Packaging Ruby Enterprise Edition into RPM
It’s unfortunate that past versions of Ruby have gained a reputation of performing poorly, consuming too much memory, or otherwise being “unfit for the enterprise.” According to the fine folks at Phusion, this is partly due to the way Ruby does memory management. And they’ve created an alternative branch of Ruby 1.8 called “Ruby Enterprise Edition.” This code base includes many significant patches to the stock Ruby code which dramatically improve performance.
Phusion advertises an average memory savings of 33% when combined with Passenger, their Apache module for serving Rails apps. We did some testing of our own, using virtualized Xen servers from our Spreecamps.com offering. These servers use the DevCamps system to run several separate instances of httpd for each developer, so reducing the usage of Passenger was crucial to fitting into less than a gigabyte of memory. Our findings were dramatic: one instance dropped 100MB down to 40MB. (The status tools included with Passenger were very helpful in confirming this.)
There has been some discussion on the Phusion Passenger and other mailing lists about packaging Ruby Enterprise Edition for Red Hat Enterprise Linux and its derivatives (CentOS and Fedora). Packages are available from Phusion for Ubuntu Linux, but many of our clients prefer RHEL’s reputation as a stable platform for e-commerce hosting. So we’ve packaged ruby-enterprise into RPM and made them available to give back to the community.
We want our SpreeCamps systems to be easy to maintain, following the “Principle of Least Astonishment.” By default, Phusion’s script installs ruby-enterprise into /opt, so invocation must include the full path to the executable. This would be unsettling to a developer who mistakenly installed gems to Red Hat’s rubygems path while intending to install gems usable by REE and Passenger. It is important to install the ruby and gem executables into all users’ $PATH.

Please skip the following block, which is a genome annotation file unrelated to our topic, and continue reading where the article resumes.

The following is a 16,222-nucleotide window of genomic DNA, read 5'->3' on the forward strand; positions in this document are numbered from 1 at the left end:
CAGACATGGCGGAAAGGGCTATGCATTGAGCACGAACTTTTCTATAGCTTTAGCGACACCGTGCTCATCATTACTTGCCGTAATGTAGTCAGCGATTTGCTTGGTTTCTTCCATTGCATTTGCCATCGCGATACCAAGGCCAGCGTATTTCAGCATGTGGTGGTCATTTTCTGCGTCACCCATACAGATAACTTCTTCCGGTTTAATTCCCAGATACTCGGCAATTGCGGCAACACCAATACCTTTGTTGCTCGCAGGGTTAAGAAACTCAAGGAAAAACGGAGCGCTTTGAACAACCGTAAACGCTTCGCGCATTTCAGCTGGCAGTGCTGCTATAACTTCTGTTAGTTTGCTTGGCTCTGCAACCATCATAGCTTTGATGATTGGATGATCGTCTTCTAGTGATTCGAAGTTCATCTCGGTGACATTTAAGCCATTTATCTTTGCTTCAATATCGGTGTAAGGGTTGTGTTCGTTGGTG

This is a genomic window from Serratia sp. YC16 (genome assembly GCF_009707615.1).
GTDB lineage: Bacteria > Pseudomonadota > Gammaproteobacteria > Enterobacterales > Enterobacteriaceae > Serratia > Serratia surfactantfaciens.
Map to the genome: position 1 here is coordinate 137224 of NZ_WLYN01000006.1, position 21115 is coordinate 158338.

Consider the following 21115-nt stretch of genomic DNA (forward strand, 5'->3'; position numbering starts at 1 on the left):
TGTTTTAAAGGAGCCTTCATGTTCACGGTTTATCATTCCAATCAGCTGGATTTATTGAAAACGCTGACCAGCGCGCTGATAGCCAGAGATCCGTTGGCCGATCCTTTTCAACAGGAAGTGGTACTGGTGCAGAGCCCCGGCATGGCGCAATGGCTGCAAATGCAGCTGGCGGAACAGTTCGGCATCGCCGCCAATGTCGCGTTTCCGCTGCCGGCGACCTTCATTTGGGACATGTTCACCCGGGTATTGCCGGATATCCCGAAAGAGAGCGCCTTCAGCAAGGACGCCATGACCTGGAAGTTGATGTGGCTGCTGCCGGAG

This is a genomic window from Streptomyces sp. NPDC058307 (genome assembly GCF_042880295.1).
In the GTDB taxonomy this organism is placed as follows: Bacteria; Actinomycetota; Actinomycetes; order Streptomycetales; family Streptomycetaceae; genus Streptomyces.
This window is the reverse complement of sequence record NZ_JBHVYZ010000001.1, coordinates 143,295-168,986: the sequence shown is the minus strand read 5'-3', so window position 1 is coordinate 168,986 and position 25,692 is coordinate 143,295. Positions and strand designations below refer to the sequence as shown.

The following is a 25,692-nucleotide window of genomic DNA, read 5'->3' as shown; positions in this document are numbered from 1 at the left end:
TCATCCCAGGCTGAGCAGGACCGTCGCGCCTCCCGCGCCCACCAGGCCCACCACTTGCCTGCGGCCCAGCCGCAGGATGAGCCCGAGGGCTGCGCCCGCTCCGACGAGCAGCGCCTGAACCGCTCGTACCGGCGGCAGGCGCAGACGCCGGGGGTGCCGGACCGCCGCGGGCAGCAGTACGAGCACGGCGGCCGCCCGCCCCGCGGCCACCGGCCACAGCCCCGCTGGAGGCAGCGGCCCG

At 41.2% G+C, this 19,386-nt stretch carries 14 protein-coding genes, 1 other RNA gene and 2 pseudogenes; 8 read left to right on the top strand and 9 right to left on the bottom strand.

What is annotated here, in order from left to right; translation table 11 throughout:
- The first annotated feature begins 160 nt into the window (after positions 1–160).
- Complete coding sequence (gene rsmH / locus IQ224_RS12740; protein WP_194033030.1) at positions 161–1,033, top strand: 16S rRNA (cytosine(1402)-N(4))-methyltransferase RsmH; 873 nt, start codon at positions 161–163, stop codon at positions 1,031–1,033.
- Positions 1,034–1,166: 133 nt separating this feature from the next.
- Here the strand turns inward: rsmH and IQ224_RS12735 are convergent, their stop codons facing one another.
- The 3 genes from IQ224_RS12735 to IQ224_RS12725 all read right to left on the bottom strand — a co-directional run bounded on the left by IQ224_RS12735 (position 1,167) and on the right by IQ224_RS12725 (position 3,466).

We took a cue from our customized local-perl packages. These packages install themselves into /usr/local. This means that all executables reside in /usr/local/bin; no $PATH modifications are necessary to utilize them via the command-line. Our ruby-enterprise packages are configured the same way. (If another /usr/local/bin/ruby exists, package installation will fail before clobbering another ruby installation.) Applications which specify
#!/usr/bin/ruby will continue to use Red Hat’s packaged ruby.
Similar to a source-based installation, once these packages are installed you may do gem install passenger and any other gems your application needs. Phusion’s REE installer also installs several “useful gems”. However we elected not to include these in the main ruby-enterprise RPM package. More, smaller packages limited to a particular module or piece of software, is better than one or two big fat RPMs with a bunch of stuff you may or may not need. We will likely package individual gems in the near future.
These packages are publicly available from our repository. We’ve just begun using these but are finding them reliable and very helpful so far. Any of you who would like to are welcome to try them out via direct download, or much easier, adding our Yum repository to your system as described at: https://packages.endpointdev.com/
Once you’ve done that, a simple command should get you most of the way there:
yum install ruby-enterprise ruby-enterprise-rubygems
If you prefer to download them directly, the .rpm packages are available on that site as well, just browse through the repo.
The .spec file is available for review and forking on GitHub: https://gist.github.com/axisofentropy/108940
Many thanks to list member Tim Charper for providing an example .spec, and my colleagues at End Point for reviewing this work.
We appreciate any comments or questions you may have. This package repo is for us and our clients primarily, but if there’s a package you need that isn’t in there, let us know and maybe we’ll add it.